When runners hit a wall in the marathon the most common cause is glycogen depletion. Glycogen is fuel derived from the carbohydrates we eat and only a limited amount can be stored in the body in both the liver and muscles.
Most runners have enough storage to last a half marathon, but the marathon is another beast. With this distance correctly pacing yourself is essential - if you start even slightly too fast you risk depleting your glycogen stores. The importance of proper pacing cannot be overemphasized. That said another key point when racing the marathon is the importance of fueling yourself while you run. This is absolutely necessary so you do not deplete your glycogen supply.
While there are no set rules in marathon nutrition and hydration, the following 7 tips have been helpful to me and many a runner tackling 26.2.
- Hydrate every 5 kilometers of your long runs with 4-5 ounces of fluids. Fuel type will differ per runner - some prefer plain water if they’re ingesting gels or shot blocks every 45 minutes. Others opt for a water/electrolyte mixture, in addition to gels or shot blocks. They key to finding the right type of fuel is by experimenting. Try different things until you find what makes you feel best and doesn’t upset your stomach. Running stores such as Jack Rabbit a great resource for fuel items.
- Create a nutrition plan. Just because you’re training for a marathon does not mean you can sign up for a permanent seat at the all you can eat buffet. If you want to run your best you need to consider the quality of what you’re eating. Increase the amount of vegetables, fruits, nuts, lean meats and dairy you’re consuming WHILE decreasing sweets, fatty meats and fried food. You’ll be amazed at how much this will help you.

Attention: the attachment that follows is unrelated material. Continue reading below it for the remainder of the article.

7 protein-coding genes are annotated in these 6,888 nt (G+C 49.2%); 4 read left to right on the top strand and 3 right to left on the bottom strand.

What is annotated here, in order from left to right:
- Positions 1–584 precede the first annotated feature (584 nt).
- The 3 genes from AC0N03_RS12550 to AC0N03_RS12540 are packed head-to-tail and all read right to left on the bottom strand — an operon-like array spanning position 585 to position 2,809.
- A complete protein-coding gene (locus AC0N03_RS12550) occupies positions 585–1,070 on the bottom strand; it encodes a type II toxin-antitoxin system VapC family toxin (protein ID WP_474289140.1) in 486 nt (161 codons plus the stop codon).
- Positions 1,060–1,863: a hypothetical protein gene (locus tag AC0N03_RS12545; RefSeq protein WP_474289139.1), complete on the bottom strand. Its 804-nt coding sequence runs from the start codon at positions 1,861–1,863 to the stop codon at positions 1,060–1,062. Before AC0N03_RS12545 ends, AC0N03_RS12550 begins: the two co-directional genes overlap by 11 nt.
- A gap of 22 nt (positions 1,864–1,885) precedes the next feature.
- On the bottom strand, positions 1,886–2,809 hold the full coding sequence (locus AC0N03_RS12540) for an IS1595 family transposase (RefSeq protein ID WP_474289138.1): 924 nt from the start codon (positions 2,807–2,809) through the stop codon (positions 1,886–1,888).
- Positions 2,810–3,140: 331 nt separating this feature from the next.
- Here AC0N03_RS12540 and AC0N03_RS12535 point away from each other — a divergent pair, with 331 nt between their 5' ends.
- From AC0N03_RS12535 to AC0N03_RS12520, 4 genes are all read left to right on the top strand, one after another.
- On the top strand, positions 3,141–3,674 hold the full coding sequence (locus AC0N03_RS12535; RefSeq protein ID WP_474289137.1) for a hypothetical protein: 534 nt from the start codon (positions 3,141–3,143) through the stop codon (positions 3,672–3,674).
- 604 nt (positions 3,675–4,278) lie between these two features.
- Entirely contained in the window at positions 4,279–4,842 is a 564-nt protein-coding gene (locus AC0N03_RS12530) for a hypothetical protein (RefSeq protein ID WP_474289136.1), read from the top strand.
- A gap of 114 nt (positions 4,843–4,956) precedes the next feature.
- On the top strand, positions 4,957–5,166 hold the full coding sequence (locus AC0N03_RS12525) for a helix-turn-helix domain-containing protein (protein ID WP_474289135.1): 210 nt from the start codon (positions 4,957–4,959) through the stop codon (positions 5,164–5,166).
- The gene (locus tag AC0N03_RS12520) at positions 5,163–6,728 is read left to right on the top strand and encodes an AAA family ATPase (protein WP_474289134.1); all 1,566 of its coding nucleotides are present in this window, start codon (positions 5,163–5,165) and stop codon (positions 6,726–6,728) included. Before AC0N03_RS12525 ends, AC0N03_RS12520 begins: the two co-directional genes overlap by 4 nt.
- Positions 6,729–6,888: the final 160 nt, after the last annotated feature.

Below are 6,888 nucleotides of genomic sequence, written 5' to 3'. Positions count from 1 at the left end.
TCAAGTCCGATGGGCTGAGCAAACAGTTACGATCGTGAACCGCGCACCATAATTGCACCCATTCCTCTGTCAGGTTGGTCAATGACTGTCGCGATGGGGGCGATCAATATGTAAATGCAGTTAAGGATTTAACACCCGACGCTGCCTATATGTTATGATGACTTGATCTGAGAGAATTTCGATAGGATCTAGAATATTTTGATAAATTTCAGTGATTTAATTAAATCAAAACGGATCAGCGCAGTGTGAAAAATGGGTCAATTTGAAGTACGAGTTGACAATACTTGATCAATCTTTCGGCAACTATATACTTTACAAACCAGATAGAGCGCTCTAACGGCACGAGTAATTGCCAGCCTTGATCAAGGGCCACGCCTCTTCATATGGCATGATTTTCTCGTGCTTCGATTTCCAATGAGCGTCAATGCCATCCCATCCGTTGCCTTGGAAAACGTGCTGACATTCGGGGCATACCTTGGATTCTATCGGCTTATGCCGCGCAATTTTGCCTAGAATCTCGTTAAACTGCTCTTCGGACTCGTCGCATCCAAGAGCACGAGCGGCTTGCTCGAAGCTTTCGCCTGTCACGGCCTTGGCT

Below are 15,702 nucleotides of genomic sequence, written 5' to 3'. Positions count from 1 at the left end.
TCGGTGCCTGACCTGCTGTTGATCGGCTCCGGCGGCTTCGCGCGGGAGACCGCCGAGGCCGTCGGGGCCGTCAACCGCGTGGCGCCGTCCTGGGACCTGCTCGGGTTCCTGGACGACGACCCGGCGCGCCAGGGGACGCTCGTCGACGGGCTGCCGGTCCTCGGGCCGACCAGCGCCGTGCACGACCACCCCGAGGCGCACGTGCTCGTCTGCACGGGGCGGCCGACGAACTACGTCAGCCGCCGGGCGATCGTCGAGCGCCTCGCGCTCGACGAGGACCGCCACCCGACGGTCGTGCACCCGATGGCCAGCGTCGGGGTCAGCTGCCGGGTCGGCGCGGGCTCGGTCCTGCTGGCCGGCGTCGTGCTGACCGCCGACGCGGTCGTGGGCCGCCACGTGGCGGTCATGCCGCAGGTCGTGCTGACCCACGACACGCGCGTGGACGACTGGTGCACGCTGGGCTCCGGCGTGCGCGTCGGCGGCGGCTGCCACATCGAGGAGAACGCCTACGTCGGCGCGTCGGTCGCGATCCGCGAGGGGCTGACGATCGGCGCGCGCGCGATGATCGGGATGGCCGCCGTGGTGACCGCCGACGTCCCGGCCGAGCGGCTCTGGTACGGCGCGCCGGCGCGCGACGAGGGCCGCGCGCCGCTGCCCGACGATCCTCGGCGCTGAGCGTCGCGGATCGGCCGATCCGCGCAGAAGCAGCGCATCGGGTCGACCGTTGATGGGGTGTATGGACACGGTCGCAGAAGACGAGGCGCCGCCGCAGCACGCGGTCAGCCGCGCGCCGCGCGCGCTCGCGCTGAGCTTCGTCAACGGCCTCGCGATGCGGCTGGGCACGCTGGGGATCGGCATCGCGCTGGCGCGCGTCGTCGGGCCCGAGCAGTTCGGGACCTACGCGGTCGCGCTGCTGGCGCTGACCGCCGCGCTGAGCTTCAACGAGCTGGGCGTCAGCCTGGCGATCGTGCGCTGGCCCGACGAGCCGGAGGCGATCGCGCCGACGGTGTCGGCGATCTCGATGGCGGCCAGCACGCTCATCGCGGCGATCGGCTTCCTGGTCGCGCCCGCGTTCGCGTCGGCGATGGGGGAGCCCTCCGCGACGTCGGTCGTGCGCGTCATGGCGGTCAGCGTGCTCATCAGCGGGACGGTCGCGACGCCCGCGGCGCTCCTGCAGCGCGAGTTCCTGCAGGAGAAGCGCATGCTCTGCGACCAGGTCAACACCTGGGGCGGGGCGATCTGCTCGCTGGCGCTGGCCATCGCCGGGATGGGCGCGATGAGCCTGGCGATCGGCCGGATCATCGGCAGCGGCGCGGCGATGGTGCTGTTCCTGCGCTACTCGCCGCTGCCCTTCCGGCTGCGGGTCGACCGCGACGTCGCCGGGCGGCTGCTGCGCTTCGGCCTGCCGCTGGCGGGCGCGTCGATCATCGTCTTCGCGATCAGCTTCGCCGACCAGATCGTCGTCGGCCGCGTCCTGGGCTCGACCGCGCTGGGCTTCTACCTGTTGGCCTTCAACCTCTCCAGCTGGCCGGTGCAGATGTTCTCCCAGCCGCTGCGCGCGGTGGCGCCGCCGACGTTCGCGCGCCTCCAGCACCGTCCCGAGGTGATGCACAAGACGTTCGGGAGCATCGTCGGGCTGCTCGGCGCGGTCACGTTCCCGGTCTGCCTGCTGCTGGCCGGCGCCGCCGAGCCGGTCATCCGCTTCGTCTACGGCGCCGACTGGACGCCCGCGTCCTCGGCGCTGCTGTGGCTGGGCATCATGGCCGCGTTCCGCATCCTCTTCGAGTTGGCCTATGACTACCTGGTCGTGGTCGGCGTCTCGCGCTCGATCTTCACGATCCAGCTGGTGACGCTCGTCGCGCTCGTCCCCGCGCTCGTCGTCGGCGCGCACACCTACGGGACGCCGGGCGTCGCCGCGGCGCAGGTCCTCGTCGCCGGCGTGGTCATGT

- Carbs versus protein. There are many schools of thought as to what the best ratio for these two nutrients is, however my typical rule of thumb is that if you’re training 7 days a week 60-70% of your intake should be carbohydrates, 20-30% protein and 10% fat.
- Consume approximately 8 glasses of water per day.
- Nutrition the week before the race is integral to performing well. 70-percent of your diet should be carbohydrates. This may seem odd as your training is decreasing due to tapering, but it’s important to fuel properly. However, ensure that you’re not overeating. You don’t want to feel bloated the night before your race.
- Race-day morning eat a small meal 2 hours before the start of your warmup. Do not try ANYTHING that you are not used to eating.
- When fueling during the race, never miss or skip a fuel stop. Even if you’re not feeling thirsty. In doing so you will most likely pay later in the race. Stick with the fuel plan you’ve been consistently using during your training.